Increasing disruptions to power supply from South Africa’s struggling utility Eskom could hit mining companies plans to invest, two top industry executives warned on Wednesday.
“I think the impact of Eskom is far more pronounced than the impact of COVID, although COVID is getting all the attention,” Nico Muller, Chief Executive of Impala Platinum (Implats) said during a platinum group metals (PGM) conference.
He said power supply from Eskom would have a “material bearing” on future decisions on growth.
Eskom, which generates the majority of South Africa’s power, has for years struggled to manage supply from ageing coal-fired power plants and has imposed intermittent blackouts denting economic growth and hurting business sentiment.
The power utility said in February that there was an increased possibility of power cuts over the next 18 months.
Anglo American Platinum Chief Executive Natascha Viljoen, who was also among the speakers, said power supply was not the main driver for the company’s investment decisions but was determining investment appetite and preventing opportunities including base metal beneficiation, a process of value-addition to mined metals.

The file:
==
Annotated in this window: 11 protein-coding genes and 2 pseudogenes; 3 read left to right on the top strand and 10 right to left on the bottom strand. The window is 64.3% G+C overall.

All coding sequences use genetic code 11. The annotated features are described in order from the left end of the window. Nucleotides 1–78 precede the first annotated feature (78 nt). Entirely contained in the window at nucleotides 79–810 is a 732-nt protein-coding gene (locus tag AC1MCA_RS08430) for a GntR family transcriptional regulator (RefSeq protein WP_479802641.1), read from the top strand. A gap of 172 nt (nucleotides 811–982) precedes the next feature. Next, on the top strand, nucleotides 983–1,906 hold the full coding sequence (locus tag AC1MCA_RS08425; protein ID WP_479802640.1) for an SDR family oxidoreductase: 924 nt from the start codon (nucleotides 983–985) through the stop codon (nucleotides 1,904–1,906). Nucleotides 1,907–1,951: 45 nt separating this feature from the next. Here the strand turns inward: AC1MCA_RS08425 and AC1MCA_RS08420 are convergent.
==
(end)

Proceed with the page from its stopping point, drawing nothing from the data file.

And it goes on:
Mining in South Africa has been hit hard by the pandemic as lockdowns led to mine closures and miners contracted the disease, but a weaker local currency and higher metals prices cushioned the impact of reduced output.
“Water and power security play a vital role in our investment decisions,” said Muller.
Blackouts returned in August, worsening last week as Eskom ramped up cuts to 4,000 megawatts (MW) per day forcing up to almost 8 hours of power cut. The utility has since downgraded the outages to a lesser level.
The cash-strapped utility has sapped investor confidence, with heavy energy users such as miners and smelters unable to ensure security of power supply, forcing miners to seek permission to generate their own power.
President Cyril Ramaphosa has promised to ease regulatory curbs on “self-generation” after some mines shut down during the worst power outages on record in December.
(By Tanisha Heiberg; Editing by Promit Mukherjee and Alexandra Hudson)